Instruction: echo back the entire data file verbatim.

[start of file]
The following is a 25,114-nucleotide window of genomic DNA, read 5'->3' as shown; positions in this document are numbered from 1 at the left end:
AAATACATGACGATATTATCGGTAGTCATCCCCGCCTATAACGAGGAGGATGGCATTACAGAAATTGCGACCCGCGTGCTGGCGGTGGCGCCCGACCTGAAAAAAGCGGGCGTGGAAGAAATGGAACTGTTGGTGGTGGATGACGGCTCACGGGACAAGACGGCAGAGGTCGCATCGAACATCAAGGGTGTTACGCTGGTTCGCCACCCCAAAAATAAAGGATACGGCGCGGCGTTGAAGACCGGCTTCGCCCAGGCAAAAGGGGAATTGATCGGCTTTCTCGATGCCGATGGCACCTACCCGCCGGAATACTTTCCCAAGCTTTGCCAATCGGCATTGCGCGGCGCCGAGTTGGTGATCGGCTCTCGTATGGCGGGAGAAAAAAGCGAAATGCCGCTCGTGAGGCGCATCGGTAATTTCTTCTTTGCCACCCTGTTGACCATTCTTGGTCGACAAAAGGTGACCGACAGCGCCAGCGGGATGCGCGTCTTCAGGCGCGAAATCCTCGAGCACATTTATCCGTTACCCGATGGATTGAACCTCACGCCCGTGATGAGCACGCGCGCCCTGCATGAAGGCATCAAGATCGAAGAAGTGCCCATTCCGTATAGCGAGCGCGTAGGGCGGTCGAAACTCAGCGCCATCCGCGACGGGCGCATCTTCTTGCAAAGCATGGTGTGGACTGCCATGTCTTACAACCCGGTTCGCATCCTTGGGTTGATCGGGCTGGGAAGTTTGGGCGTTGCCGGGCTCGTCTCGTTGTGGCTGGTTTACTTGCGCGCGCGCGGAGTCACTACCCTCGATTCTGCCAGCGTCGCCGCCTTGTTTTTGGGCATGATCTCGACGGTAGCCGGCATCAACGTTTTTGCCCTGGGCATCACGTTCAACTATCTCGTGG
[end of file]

The following is a 25,114-nucleotide window of genomic DNA, read 5'->3' as shown; positions in this document are numbered from 1 at the left end:
AAATACATGACGATATTATCGGTAGTCATCCCCGCCTATAACGAGGAGGATGGCATTACAGAAATTGCGACCCGCGTGCTGGCGGTGGCGCCCGACCTGAAAAAAGCGGGCGTGGAAGAAATGGAACTGTTGGTGGTGGATGACGGCTCACGGGACAAGACGGCAGAGGTCGCATCGAACATCAAGGGTGTTACGCTGGTTCGCCACCCCAAAAATAAAGGATACGGCGCGGCGTTGAAGACCGGCTTCGCCCAGGCAAAAGGGGAATTGATCGGCTTTCTCGATGCCGATGGCACCTACCCGCCGGAATACTTTCCCAAGCTTTGCCAATCGGCATTGCGCGGCGCCGAGTTGGTGATCGGCTCTCGTATGGCGGGAGAAAAAAGCGAAATGCCGCTCGTGAGGCGCATCGGTAATTTCTTCTTTGCCACCCTGTTGACCATTCTTGGTCGACAAAAGGTGACCGACAGCGCCAGCGGGATGCGCGTCTTCAGGCGCGAAATCCTCGAGCACATTTATCCGTTACCCGATGGATTGAACCTCACGCCCGTGATGAGCACGCGCGCCCTGCATGAAGGCATCAAGATCGAAGAAGTGCCCATTCCGTATAGCGAGCGCGTAGGGCGGTCGAAACTCAGCGCCATCCGCGACGGGCGCATCTTCTTGCAAAGCATGGTGTGGACTGCCATGTCTTACAACCCGGTTCGCATCCTTGGGTTGATCGGGCTGGGAAGTTTGGGCGTTGCCGGGCTCGTCTCGTTGTGGCTGGTTTACTTGCGCGCGCGCGGAGTCACTACCCTCGATTCTGCCAGCGTCGCCGCCTTGTTTTTGGGCATGATCTCGACGGTAGCCGGCATCAACGTTTTTGCCCTGGGCATCACGTTCAACTATCTCGTGG